Bronnie Ware
The Top Five Regrets of the Dying: A Life Transformed by the Dearly Departing
Hay House, London, 2011

ISBN-13: 978-184509993

 

"What I most appreciated about the book was the writer’s modelling of reflective practice. Ware listened carefully to her clients, noticed how the conversations were affecting and growing her, observed what people who are dying and their families need, and sought to change her approach to client care to reflect what she was learning."

After working for years in an unfulfilling industry, Bronnie Ware sought work with meaning and found herself in palliative care. Although employed as a personal carer primarily to look after physical needs, she found deep and meaningful conversations with her clients. She contributed to their emotional wellbeing and learned significant lessons for herself. Most significantly, she listened for the most common regrets they expressed.

She wrote about these in her blog and now, combined with stories of her own colourful life, these are collected in her memoir The Top Five Regrets of the Dying. In the words of her clients, and echoed in her own colourful life, the regrets to avoid were:

1. I wish I had the courage to live a life true to myself, not the life others expected of me; 

2. I wish I hadn’t worked so hard; 

3. I wish I’d had the courage to express my feelings; 

4. I wish I had stayed in touch with my friends; and,

5. I wish I had let myself be happier. 

People who are dying often realise what is most important and what is not, and are often more likely to speak honestly. Bronnie Ware’s writing is a warm narrative of journeying with those who are dying and learning from their wisdom and experience. 

What I most appreciated about the book was the writer’s modelling of reflective practice. Ware listened carefully to her clients, noticed how the conversations were affecting and growing her, observed what people who are dying and their families need, and sought to change her approach to client care to reflect what she was learning. For example, she discusses suspending premature judgment, speaking truthfully and avoiding lies, navigating difficult relationships and issues of control, being honest with emotions, and helping families as well as clients with their grief.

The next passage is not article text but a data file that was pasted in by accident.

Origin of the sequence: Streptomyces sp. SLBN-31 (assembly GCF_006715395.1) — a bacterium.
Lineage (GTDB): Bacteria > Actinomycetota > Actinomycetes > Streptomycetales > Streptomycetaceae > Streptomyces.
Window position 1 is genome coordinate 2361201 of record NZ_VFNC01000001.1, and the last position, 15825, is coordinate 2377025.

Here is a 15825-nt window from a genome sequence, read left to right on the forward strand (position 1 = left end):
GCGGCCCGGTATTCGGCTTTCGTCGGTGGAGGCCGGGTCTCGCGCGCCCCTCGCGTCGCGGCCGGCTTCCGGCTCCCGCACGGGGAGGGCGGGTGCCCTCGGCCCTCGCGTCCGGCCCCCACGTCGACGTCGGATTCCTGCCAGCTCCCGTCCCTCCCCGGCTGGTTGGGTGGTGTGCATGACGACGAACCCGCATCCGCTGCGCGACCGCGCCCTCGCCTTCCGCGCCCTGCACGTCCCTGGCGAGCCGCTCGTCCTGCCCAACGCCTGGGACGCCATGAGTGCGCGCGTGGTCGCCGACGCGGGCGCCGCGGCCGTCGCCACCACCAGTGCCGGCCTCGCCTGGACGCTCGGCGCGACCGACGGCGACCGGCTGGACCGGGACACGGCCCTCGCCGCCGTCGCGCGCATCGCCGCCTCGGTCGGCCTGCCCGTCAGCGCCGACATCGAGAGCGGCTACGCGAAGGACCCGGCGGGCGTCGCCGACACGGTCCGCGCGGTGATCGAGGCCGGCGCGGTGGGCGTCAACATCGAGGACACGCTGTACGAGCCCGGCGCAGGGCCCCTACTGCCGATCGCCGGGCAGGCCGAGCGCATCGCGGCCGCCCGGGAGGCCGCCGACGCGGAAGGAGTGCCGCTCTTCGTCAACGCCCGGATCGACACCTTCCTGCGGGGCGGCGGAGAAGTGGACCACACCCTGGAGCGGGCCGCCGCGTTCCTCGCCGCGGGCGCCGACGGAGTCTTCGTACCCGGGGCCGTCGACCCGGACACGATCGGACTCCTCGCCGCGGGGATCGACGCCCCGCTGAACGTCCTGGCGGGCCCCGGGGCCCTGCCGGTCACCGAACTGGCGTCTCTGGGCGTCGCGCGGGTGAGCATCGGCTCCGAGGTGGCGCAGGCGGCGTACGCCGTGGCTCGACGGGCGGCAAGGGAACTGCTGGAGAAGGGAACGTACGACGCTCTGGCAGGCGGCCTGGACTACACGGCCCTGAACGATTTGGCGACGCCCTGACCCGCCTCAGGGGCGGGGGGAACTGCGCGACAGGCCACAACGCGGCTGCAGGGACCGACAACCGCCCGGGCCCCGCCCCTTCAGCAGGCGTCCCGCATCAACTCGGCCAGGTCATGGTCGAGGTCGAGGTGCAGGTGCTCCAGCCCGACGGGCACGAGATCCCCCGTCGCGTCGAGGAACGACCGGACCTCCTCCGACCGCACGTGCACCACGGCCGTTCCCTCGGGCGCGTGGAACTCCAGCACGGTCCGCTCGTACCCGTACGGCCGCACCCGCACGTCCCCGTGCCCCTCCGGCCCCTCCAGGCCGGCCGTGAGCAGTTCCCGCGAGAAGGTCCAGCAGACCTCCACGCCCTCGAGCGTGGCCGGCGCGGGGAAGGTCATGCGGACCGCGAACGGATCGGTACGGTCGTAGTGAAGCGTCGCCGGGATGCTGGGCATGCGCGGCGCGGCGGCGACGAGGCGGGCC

Along the way, she demonstrates her own commitment to personal growth. I appreciated her words of grace, her pursuit of freedom and downward mobility, her practice of meditation and visualisation, gratitude and prayer, and her clear commitment to care of her own self as well as compassionate care of her clients. And she describes how, after a decade of working with those who are dying, she moved into teaching song-writing in a women’s prison and is now looking forward to parenting. She also acknowledges a dark period of depression that she courageously worked through with meditation and learning to accept herself and not to worry about the opinions of others.  

The Top Five Regrets of the Dying is the most both heart-warming and heart-breaking I read last year. It is encouraging inspiration for carers and chaplains, for others who work with or are related to people who are old or dying, and for anyone interested in grappling with deeper questions of life. 

Bronnie Ware is an Australian writer and songwriter and has developed a songwriting course. See www.inspirationandchai.com and www.bronnieware.com.

This review was originally published in Australian eJournal of Theology 19:3 (2012), accessible at  http://aejt.com.au/2012/vol_19/vol_19_no_3_2012

To buy this book, follow this link, The Top Five Regrets of the Dying: A Life Transformed by the Dearly Departing.